• Webster's Revised Unabridged Dictionary
    • n Bissextile Leap year; every fourth year, in which a day is added to the month of February on account of the excess of the tropical year (365 d. 5 h. 48 m. 46 s.) above 365 days. But one day added every four years is equivalent to six hours each year, which is 11 m. 14 s. more than the excess of the real year. Hence, it is necessary to suppress the bissextile day at the end of every century which is not divisible by 400, while it is retained at the end of those which are divisible by 400.
    • a Bissextile Pertaining to leap year.
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Century Dictionary and Cyclopedia
    • bissextile Containing the bissextus or intercalary day: applied to those years which have 366 days, the extra day being inserted in the month of February. See bissextus. This occurs every fourth year, taken as each year of which the number is divisible by 4 without remainder. Inasmuch, however, as a year of 365¼ days exceeds the true length of a solar astronomical year by 11 minutes and 14 seconds, amounting to an error of a day in 128 years, it was provided in the Gregorian calendar that the intercalary day should be omitted in all centenary years except those which are multiples of 400.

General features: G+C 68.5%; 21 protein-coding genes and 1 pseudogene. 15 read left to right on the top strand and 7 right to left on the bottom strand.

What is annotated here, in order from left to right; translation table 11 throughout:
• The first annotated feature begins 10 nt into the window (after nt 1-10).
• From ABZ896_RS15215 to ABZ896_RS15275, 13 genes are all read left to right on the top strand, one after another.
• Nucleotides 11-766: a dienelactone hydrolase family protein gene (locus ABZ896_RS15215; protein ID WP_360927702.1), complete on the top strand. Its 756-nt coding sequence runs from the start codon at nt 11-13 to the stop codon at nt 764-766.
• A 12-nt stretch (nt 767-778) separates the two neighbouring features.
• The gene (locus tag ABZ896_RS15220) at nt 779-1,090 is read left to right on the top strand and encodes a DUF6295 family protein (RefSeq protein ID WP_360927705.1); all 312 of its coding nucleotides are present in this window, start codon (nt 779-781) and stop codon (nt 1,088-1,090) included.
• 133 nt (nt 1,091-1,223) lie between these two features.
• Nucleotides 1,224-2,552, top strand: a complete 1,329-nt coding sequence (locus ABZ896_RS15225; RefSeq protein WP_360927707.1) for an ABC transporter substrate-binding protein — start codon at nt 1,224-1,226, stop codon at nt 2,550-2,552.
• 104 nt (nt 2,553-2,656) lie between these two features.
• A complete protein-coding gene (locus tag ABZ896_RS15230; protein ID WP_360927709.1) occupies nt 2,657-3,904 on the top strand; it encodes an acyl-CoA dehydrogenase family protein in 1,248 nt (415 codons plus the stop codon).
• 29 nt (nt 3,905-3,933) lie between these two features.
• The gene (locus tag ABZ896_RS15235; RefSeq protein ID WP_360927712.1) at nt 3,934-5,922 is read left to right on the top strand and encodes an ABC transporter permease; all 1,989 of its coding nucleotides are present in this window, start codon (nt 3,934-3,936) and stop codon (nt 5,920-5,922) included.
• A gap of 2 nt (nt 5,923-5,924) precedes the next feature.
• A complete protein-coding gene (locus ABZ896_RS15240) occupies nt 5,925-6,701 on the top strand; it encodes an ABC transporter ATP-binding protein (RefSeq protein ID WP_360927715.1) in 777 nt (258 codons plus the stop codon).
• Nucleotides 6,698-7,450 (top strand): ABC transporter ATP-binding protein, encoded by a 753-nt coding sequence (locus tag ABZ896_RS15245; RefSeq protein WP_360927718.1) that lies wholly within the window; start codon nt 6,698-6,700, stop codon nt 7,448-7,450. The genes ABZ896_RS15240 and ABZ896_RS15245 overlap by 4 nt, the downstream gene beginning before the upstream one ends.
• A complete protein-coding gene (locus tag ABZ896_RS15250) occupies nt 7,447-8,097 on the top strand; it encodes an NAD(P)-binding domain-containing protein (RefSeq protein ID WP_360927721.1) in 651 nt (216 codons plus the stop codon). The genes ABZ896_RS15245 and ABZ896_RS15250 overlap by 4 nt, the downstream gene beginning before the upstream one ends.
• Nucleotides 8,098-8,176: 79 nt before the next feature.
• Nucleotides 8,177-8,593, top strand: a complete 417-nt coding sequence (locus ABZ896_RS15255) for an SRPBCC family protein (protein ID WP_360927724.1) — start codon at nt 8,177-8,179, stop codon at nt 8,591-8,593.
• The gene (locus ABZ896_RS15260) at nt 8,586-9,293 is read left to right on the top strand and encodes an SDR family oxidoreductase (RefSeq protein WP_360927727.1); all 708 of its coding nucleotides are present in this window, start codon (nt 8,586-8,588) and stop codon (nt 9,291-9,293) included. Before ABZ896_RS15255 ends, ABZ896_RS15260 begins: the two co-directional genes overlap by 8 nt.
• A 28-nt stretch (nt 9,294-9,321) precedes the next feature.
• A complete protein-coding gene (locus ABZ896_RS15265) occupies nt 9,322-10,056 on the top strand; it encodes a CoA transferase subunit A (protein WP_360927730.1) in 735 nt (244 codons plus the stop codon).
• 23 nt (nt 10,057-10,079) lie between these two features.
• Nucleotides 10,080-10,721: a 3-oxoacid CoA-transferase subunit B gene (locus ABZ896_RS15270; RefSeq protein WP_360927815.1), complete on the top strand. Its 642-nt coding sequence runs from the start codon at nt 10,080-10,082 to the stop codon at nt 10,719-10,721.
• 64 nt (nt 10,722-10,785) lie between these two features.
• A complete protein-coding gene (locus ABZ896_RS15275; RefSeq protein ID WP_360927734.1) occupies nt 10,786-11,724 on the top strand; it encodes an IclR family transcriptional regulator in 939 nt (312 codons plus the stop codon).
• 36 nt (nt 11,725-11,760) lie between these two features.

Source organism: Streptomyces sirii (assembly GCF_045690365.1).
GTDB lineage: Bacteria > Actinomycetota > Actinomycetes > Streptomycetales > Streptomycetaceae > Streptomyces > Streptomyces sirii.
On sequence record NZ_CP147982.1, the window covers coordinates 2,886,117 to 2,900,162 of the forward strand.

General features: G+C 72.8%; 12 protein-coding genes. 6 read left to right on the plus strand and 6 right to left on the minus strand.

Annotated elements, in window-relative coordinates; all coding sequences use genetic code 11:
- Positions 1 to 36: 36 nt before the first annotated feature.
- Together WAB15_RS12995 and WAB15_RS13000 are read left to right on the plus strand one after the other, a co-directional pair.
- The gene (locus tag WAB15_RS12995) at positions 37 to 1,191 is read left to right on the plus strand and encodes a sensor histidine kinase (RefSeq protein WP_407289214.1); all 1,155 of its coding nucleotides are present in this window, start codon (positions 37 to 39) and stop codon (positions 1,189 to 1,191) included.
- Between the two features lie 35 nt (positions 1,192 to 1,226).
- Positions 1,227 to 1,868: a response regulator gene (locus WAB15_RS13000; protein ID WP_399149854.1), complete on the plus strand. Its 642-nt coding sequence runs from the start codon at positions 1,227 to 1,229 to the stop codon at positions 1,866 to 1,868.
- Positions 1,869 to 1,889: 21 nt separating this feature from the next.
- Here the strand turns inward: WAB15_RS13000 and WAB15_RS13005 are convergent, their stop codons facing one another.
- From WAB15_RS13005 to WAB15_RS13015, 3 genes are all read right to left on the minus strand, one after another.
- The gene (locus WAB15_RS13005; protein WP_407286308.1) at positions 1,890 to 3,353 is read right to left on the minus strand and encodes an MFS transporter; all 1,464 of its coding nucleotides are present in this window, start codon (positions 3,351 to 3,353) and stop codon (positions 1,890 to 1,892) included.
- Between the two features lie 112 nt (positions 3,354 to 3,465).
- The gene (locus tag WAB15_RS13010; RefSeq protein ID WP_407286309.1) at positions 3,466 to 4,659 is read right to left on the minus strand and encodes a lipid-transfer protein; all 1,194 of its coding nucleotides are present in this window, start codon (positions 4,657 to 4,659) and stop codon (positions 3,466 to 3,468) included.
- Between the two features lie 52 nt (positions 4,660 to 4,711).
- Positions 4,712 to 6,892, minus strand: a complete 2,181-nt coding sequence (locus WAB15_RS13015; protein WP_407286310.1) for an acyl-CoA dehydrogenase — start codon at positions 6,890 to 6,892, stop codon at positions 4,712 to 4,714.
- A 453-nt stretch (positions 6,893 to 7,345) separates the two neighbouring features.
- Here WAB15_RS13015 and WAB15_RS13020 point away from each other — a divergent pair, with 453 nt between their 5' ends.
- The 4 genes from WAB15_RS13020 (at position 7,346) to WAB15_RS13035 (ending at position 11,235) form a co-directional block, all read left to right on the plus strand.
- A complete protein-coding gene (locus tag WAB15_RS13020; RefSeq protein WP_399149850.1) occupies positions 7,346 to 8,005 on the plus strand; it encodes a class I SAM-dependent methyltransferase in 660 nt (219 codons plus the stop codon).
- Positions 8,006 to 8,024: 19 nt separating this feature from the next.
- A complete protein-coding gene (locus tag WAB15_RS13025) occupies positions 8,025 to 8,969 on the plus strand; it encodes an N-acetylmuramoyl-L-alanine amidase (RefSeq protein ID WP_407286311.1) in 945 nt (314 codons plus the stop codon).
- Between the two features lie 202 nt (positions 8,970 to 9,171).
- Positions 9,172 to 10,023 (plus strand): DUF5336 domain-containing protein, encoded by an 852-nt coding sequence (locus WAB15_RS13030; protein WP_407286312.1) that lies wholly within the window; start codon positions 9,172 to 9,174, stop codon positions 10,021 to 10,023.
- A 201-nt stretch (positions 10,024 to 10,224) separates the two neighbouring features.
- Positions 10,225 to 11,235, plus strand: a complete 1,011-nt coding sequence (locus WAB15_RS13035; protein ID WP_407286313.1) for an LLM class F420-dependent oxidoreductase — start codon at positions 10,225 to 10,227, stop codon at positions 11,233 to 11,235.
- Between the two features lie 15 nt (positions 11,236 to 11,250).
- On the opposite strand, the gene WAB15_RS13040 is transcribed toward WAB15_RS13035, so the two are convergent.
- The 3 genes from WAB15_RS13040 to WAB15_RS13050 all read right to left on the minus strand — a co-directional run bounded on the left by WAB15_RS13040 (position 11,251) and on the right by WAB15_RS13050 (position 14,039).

• n bissextile A leap-year (which see).
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Chambers's Twentieth Century Dictionary
    • n Bissextile bis-sext′il leap-year
    • adj Bissextile containing the Bissext (L. bissextus), or extra day which the Julian calendar inserts in leap-year—the sixth before the kalends of March, 24th February
    • ***


Webster's Revised Unabridged Dictionary
L. bissextilis, annus, fr. bissextus, bis, + sextus, sixth, fr. sex, six) the sixth of the calends of March, or twenty-fourth day of February, which was reckoned twice every fourth year, by the intercalation of a day


In literature:

The bissextile is known to have been used by the Mayas, Tzendals, and Quiches, and it was probably common.
"Ancient America, in Notes on American Archaeology" by John D. Baldwin
This rule of the bissextile year, Rome, which is destined to endure to the end of time, established with the aid of the heavenly Deity.
"The Roman History of Ammianus Marcellinus" by Ammianus Marcellinus
Being the Third after Bissextile, or Leap-Year.
"A Catalogue of Books in English Later than 1700 (Vol 1 of 3)" by Various